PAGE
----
The topic of the election of Israel is one of the most controversial and difficult subjects in the entire Bible. Modern readers wonder why God would favor one specific people and why Israel in particular was chosen. One of the most important and theologically incisive voices on this topic has been that of Jon D. Levenson. His careful, wide-ranging scholarship on the Hebrew Bible and its theological reuse in later Judaic and Christian sources has influenced a generation of Jewish and Christian thinkers. This focused volume seeks to bring to a wide audience the ongoing rich theological dialogue on the election of Israel. Writing from a variety of disciplines and perspectives, the authors—Jews, Catholics, and Protestants—contribute thought-provoking essays spanning fields including the Hebrew Bible, apocryphal and pseudepigraphic literature, New Testament, rabbinics, the history of Christian exegesis, and modern theology. The resulting book not only engages the lifelong work of Jon D. Levenson but also sheds new light on a topic of great import to Judaism and Christianity and to the ongoing dialogue between these faith traditions.
The Jews of Russia and the Soviet Union, 1881 to the Present
Now back in print in a new edition!
A Century of Ambivalence
The Jews of Russia and the Soviet Union, 1881 to the Present
Second, Expanded Edition
A richly illustrated survey of the Jewish historical experience in the Russian Empire, the Soviet Union, and the post-Soviet era.
"Anyone with even a passing interest in the history of Russian Jewry will want to own this splendid... book." —Janet Hadda, Los Angeles Times
"... a badly needed historical perspective on Soviet Jewry.... [Gitelman] is evenhanded in his treatment of various periods and themes, as well as in his overall evaluation of the Soviet Jewish experience.... A Century of Ambivalence is illuminated by an extraordinary collection of photographs that vividly reflect the hopes, triumphs and agonies of Russian Jewish life." —David E. Fishman, Hadassah Magazine
"Wonderful pictures of famous personalities, unknown villagers, small hamlets, markets and communal structures combine with the text to create an uplifting [book] for a broad and general audience." —Alexander Orbach, Slavic Review
"Gitelman’s text provides an important commentary and careful historic explanation.... His portrayal of the promise and disillusionment, hope and despair, intellectual restlessness succeeded by swift repression enlarges the reader’s understanding of the dynamic forces behind some of the most important movements in contemporary Jewish life." —Jane S. Gerber, Bergen Jewish News
"... a lucid and reasonably objective popular history that expertly threads its way through the dizzying reversals of the Russian Jewish experience." —Village Voice
A century ago the Russian Empire contained the largest Jewish community in the world, numbering about five million people. Today, the Jewish population of the former Soviet Union has dwindled to half a million, but remains probably the world’s third largest Jewish community. In the intervening century the Jews of that area have been at the center of some of the most dramatic events of modern history—two world wars, revolutions, pogroms, political liberation, repression, and the collapse of the USSR. They have gone through tumultuous upward and downward economic and social mobility and experienced great enthusiasms and profound disappointments. In startling photographs from the archives of the YIVO Institute for Jewish Research and with a lively and lucid narrative, A Century of Ambivalence traces the historical experience of Jews in Russia from a period of creativity and repression in the second half of the 19th century through the paradoxes posed by the post-Soviet era. This redesigned edition, which includes more than 200 photographs and two substantial new chapters on the fate of Jews and Judaism in the former Soviet Union, is ideal for general readers and classroom use.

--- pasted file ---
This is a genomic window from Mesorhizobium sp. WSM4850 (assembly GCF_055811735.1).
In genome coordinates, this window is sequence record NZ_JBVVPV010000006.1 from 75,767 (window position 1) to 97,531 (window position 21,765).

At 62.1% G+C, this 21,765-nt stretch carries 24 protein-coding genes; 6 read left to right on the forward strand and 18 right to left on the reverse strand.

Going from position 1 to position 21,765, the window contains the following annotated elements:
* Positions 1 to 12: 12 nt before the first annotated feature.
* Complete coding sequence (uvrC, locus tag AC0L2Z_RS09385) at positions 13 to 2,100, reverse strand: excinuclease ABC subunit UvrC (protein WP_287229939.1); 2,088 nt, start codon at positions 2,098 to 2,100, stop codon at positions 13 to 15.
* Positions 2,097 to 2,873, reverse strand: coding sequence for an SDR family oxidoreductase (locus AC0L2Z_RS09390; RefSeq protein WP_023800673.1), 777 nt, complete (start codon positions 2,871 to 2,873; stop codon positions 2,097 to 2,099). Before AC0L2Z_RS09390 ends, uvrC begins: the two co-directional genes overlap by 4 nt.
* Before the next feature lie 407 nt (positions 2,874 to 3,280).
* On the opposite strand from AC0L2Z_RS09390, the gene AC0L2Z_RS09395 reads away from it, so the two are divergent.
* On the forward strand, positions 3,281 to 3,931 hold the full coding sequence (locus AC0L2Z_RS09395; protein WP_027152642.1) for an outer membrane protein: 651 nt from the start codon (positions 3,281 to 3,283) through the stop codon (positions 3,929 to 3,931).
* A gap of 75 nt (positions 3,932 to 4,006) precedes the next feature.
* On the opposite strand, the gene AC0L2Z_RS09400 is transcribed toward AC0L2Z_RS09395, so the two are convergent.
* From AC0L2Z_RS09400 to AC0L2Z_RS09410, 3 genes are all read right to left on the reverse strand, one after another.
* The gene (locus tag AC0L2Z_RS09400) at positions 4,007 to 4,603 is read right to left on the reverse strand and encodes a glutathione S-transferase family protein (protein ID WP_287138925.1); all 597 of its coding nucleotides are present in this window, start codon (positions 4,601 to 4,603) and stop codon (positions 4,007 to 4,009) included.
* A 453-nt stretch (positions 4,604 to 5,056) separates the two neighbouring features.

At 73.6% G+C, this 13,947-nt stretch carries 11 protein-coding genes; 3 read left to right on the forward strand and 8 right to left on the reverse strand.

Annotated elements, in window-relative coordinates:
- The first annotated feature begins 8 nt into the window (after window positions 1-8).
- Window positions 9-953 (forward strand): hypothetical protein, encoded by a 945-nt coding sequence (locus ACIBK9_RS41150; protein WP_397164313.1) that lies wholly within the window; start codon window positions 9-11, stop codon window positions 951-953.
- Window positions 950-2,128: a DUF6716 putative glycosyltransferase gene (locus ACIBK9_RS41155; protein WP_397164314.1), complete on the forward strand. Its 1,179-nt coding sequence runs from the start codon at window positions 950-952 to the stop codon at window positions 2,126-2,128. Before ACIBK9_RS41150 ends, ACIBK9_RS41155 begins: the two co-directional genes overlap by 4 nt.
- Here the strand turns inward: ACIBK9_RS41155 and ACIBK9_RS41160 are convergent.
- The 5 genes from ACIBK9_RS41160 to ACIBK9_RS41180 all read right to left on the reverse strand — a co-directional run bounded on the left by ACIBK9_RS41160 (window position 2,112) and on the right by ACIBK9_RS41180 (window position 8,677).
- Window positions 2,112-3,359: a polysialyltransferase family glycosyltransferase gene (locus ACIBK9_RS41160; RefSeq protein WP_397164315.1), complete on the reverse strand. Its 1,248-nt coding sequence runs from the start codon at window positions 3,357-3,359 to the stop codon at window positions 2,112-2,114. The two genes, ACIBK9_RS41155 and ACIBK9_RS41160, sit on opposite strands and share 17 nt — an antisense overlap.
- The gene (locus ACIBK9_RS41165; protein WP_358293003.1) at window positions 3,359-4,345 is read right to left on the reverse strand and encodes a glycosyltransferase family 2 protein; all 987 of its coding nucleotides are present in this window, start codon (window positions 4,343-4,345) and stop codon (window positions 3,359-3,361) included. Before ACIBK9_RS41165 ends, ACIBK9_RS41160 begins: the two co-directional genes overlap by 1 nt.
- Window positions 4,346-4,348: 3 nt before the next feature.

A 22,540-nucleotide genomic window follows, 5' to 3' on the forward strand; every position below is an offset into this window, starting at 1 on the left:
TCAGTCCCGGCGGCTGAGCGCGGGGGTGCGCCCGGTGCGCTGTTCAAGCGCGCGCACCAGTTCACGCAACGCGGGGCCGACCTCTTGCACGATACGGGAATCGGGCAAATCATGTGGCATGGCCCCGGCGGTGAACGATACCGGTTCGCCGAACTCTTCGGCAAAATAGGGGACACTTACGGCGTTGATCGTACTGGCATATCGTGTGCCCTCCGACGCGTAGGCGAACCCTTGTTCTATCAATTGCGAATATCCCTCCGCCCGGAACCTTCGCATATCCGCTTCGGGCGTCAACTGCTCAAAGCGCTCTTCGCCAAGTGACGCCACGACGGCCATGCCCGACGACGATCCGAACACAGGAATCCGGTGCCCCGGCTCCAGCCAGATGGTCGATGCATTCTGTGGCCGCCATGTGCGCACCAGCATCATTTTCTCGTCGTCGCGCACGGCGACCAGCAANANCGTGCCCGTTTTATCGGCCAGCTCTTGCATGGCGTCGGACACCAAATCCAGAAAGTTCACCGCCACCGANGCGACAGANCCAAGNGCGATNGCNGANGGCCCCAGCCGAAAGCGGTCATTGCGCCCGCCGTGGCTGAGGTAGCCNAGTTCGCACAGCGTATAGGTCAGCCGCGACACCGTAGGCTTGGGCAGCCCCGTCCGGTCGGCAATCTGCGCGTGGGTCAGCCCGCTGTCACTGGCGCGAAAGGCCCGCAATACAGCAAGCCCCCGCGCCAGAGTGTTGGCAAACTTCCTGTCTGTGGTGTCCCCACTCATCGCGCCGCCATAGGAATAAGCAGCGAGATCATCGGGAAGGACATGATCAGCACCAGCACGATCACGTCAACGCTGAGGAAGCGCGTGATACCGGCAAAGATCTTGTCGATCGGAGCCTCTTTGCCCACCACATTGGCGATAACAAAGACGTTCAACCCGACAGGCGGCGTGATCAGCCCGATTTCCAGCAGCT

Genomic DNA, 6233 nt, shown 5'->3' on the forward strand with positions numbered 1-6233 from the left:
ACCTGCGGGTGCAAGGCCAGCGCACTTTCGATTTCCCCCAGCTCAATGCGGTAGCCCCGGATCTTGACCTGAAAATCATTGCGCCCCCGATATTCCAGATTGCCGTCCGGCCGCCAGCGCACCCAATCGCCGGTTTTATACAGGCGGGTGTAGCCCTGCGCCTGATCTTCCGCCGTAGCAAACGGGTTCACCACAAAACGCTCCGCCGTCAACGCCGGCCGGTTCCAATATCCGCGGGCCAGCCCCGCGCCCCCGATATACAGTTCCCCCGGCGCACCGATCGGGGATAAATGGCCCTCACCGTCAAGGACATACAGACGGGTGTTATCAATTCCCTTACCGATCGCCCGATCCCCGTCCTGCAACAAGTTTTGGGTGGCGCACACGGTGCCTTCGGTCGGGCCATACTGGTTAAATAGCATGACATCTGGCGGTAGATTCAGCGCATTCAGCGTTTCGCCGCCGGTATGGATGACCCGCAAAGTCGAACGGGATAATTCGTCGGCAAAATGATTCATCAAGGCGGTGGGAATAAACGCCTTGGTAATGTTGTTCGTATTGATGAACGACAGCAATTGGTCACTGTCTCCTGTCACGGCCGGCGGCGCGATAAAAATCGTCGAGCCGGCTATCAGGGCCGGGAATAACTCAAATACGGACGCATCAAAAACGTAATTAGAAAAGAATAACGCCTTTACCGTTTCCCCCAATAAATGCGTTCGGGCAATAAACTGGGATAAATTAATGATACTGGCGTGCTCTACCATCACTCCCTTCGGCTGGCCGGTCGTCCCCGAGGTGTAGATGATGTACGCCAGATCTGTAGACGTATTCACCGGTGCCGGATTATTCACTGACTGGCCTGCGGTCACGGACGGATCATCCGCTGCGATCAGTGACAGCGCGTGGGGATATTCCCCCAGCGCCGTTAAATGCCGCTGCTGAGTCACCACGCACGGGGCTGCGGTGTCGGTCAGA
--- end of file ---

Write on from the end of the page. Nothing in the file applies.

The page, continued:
Zvi Gitelman is Professor of Political Science and Director of the Jean and Samuel Frankel Center for Judaic Studies at the University of Michigan. He is author of Jewish Nationality and Soviet Politics: The Jewish Sections of the CPSU, 1917–1930 and editor of Bitter Legacy: Confronting the Holocaust in the USSR (Indiana University Press).
Published in association with YIVO Institute for Jewish Research
Creativity versus Repression: The Jews in Russia, 1881–1917
Revolution and the Ambiguities of Liberation
Reaching for Utopia: Building Socialism and a New Jewish Culture
The Black Years and the Gray, 1948–1967
Soviet Jews, 1967–1987: To Reform, Conform, or Leave?
The "Other" Jews of the Former USSR: Georgian, Central Asian, and Mountain Jews
The Post-Soviet Era: Winding Down or Starting Up Again?
The Paradoxes of Post-Soviet Jewry
A Rabbi's Journey from Silent Nights to High Holy Days
A young Lutheran girl grows up on Long Island, New York. She aspires to be a doctor, and is on the fast track to marriage and the conventional happily-ever-after. But, as the Yiddish saying goes, "Man plans, and God laughs." Meet Andrea Myers, whose coming-of-age at Brandeis, conversion to Judaism, and awakening sexual identity make for a rich and well-timed life in the rabbinate.
In The Choosing, Myers fuses heartwarming anecdotes with rabbinic insights and generous dollops of humor to describe what it means to survive and flourish on your own terms. Portioned around the cycle of the Jewish year, with stories connected to each of the holidays, Myers draws on her unique path to the rabbinate--leaving behind her Christian upbringing, coming out as a lesbian, discovering Judaism in college, moving to Israel, converting, and returning to New York to become a rabbi, partner, and parent.
Myers relates tales of new beginnings, of reinventing oneself, and finding oneself. Whether it's a Sicilian grandmother attempting to bake hamantaschen on Purim for her Jewish granddaughter, or an American in Jerusalem saving a chicken from slaughter during a Rosh Hashanah ritual, Myers keeps readers entertained as she reflects that spirituality, goodness, and morality can and do take many forms. Readers will enthusiastically embrace stories of doors closing and windows opening, of family and community, of integration and transformation. These captivating narratives will resonate and, in the author's words, "reach across coasts, continents, and generations."